Obama budget plans fishy cuts
President Obama unveiled his new proposed budget for the 2014 Fiscal Year last Wednesday. His offering included a combination of new spending strategies and tax increases in order to create jobs and reduce future budget shortfalls and deficits.
According to nbcnews.com, President Obama’s new budget plan calls for $1 billion to be spent on creation of new manufacturing innovation institutes, which he says will be “targeted investments in areas which will create jobs right now.”
In addition to the $1 billion he plans to spend on new job creation, Obama is also calling for $50 billion in order to repair deteriorating highways, bridges and mass transit systems.
His plan would also make some changes to Medicare in order to reduce the amount of money being spent on the program itself.
The president proposes to increase taxes beyond the $600 billion tax increase already in place since January 2, 2013.
He is also proposing to raise certain taxes such as cigarette taxes and use that money to help pay for preschool for children of lower-income and middle-income families.
The response from many Republican congressional leaders indicated that negotiations about the budget plan with President Obama would not be an option due to the fact that the Republicans did not see the proposal as a serious plan, but more as a “left-wing wish list.”
While not many Republicans agreed with President Obama’s proposed plan, many did agree that he seems prepared to do something about the issues that are putting the U.S. in a slide towards bankruptcy.
“[Obama] does deserve some credit for incremental entitlement reforms they have outlined in this budget,” House Speaker John Boehner said. “But I would hope that he not hold hostage these modest reforms for his demand for bigger tax hikes.”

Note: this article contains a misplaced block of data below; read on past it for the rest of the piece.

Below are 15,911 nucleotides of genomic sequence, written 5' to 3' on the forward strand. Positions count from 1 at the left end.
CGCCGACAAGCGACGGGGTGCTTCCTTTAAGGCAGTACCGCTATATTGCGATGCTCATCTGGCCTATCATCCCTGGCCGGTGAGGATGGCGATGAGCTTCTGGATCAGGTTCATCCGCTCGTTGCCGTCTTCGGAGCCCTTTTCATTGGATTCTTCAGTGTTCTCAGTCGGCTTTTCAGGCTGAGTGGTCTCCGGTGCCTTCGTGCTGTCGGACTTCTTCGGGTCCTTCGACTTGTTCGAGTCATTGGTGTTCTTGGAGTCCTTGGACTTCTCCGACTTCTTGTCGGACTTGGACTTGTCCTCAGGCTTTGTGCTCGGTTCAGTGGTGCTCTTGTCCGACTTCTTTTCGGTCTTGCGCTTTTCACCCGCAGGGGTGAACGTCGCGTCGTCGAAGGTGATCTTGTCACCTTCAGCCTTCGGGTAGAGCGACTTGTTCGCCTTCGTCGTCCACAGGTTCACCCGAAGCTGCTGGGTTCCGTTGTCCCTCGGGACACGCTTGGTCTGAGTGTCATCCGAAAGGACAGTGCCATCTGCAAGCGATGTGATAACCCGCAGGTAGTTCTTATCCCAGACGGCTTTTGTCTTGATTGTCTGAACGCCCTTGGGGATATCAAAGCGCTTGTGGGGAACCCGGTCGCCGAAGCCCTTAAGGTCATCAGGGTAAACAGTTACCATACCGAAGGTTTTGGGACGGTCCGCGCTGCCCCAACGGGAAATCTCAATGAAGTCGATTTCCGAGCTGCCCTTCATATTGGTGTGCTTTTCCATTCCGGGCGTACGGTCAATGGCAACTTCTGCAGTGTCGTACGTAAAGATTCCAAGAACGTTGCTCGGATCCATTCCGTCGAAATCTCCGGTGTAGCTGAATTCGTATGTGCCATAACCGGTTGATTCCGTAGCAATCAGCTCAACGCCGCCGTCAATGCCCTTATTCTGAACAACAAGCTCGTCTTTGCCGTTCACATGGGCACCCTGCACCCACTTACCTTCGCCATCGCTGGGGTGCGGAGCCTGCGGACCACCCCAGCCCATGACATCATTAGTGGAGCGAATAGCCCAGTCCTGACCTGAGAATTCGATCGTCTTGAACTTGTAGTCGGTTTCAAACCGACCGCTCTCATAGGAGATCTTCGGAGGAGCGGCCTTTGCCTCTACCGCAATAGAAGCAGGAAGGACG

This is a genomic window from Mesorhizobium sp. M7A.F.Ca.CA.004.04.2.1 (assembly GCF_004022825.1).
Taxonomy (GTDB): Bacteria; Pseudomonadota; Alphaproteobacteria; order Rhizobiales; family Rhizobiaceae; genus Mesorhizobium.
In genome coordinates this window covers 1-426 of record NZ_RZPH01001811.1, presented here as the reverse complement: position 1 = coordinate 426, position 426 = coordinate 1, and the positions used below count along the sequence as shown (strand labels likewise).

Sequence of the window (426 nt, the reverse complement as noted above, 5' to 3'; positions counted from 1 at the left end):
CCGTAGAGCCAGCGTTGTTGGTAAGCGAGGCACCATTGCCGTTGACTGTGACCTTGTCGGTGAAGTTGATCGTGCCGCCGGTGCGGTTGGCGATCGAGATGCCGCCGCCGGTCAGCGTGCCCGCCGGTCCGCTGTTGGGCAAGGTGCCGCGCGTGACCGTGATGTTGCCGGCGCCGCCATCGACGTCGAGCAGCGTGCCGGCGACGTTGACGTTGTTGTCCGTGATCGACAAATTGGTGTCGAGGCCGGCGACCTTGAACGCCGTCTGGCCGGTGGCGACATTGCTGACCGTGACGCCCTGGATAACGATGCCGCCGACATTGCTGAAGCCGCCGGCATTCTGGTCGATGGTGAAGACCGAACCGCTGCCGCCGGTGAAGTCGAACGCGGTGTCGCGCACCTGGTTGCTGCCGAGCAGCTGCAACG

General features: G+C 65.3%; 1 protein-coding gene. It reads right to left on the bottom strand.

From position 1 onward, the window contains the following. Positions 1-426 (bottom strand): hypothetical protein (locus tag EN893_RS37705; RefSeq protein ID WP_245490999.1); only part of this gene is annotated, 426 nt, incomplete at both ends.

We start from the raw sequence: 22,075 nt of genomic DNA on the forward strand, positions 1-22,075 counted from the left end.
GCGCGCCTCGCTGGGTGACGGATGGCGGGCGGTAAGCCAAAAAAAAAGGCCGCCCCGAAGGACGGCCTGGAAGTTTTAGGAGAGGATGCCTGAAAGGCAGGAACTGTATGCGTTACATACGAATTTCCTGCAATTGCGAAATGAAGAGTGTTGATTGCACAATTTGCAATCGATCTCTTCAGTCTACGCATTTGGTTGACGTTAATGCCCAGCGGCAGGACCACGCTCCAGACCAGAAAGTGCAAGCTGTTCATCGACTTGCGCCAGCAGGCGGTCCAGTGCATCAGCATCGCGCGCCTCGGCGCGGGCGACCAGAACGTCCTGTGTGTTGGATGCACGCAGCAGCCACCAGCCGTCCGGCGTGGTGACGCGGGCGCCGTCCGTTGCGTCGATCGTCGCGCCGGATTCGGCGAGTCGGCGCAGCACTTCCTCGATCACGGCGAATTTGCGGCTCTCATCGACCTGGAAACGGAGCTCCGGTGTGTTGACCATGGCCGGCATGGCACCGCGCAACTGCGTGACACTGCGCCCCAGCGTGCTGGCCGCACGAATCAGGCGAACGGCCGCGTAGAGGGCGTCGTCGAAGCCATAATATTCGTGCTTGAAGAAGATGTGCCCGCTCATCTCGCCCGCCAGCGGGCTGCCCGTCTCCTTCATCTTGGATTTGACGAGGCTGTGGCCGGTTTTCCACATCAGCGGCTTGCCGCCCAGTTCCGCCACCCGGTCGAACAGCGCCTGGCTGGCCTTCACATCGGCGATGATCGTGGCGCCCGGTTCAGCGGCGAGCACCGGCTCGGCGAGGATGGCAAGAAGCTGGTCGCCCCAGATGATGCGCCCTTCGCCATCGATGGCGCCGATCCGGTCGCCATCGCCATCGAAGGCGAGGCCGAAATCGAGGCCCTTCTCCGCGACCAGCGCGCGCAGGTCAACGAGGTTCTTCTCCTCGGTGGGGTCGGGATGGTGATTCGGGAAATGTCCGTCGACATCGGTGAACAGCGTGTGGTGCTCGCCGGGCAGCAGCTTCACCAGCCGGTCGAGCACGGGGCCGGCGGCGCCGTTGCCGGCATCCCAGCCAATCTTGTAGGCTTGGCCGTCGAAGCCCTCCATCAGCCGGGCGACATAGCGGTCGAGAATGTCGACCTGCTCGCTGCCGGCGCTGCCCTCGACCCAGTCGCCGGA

The recent budget cuts are already starting to be felt around the country.
According to usatoday.com, the Navy announced last Tuesday that it was cancelling the remaining Blue Angels performances for the rest of the 2013 season due to “budget realities.”
Their cancellation of the classic Blue Angels air show, the second oldest formal flying demonstration squadron, extends past the federal fiscal year that ends in September and means that the Homecoming Show held from November 1-2 at the Pensecola Naval Air Station in Florida has also been cancelled.
Even if Congress does approve a new budget that reduces the impact of the current spending cuts, the Navy itself has not committed to allowing the Blue Angels show to return any time soon.
Because of this, the flight team’s pilots are each permitted 11 hours per month of flying time, which is the same amount of flying time permitted to Naval air forces on aircraft carriers.
The team may be allowed to perform flyovers for certain summer events such as baseball games, but final approval will come from the Pentagon.
With all of these budget cutbacks and the government spending money on other things, many students agreed the proposal made by President Obama is unrealistic for many reasons.
Senior Shannon Joyner said reorganizing the budget would make our deficit worse.
“The budget seems unrealistic to me,” Joyner said. “We are trillions of dollars in debt, and to try and reorganize our budget by increasing it doesn’t make any sense to me. That is the exact reason why we have a congress and senate. I understand that things have got to change, but the president and governing bodies have to be smarter about that change.”
Senior Kelcy Thompson quoted Ronald Reagan in speaking about her thoughts on the new proposed budget.
“Ronald Reagan said that ‘we don’t have a trillion dollar debt because we haven’t taxed enough; we have a trillion dollar debt because we spend too much.’” Thompson said.
According to a Washington Times Review article, in President Obama’s first year in office he won more of his specific spending cuts than George W. Bush ever managed.
However, if Obama were to win the 215 items that are on the list of cuts, the $25 billion would do very little to ease the deficit, which is estimated to be at more than $800 billion this year.